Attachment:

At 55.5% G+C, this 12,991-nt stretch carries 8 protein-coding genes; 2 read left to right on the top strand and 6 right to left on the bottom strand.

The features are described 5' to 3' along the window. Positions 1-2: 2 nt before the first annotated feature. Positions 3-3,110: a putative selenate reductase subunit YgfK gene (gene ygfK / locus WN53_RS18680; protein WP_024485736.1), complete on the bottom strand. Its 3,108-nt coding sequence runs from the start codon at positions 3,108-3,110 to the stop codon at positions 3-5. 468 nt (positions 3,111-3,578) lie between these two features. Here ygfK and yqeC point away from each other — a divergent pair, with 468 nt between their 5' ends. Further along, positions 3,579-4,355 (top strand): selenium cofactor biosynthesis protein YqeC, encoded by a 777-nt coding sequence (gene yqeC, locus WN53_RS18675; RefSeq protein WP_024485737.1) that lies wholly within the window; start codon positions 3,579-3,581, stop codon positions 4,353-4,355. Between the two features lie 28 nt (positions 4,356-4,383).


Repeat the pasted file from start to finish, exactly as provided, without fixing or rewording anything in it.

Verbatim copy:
At 55.5% G+C, this 12,991-nt stretch carries 8 protein-coding genes; 2 read left to right on the top strand and 6 right to left on the bottom strand.

The features are described 5' to 3' along the window. Positions 1-2: 2 nt before the first annotated feature. Positions 3-3,110: a putative selenate reductase subunit YgfK gene (gene ygfK / locus WN53_RS18680; protein WP_024485736.1), complete on the bottom strand. Its 3,108-nt coding sequence runs from the start codon at positions 3,108-3,110 to the stop codon at positions 3-5. 468 nt (positions 3,111-3,578) lie between these two features. Here ygfK and yqeC point away from each other — a divergent pair, with 468 nt between their 5' ends. Further along, positions 3,579-4,355 (top strand): selenium cofactor biosynthesis protein YqeC, encoded by a 777-nt coding sequence (gene yqeC, locus WN53_RS18675; RefSeq protein WP_024485737.1) that lies wholly within the window; start codon positions 3,579-3,581, stop codon positions 4,353-4,355. Between the two features lie 28 nt (positions 4,356-4,383).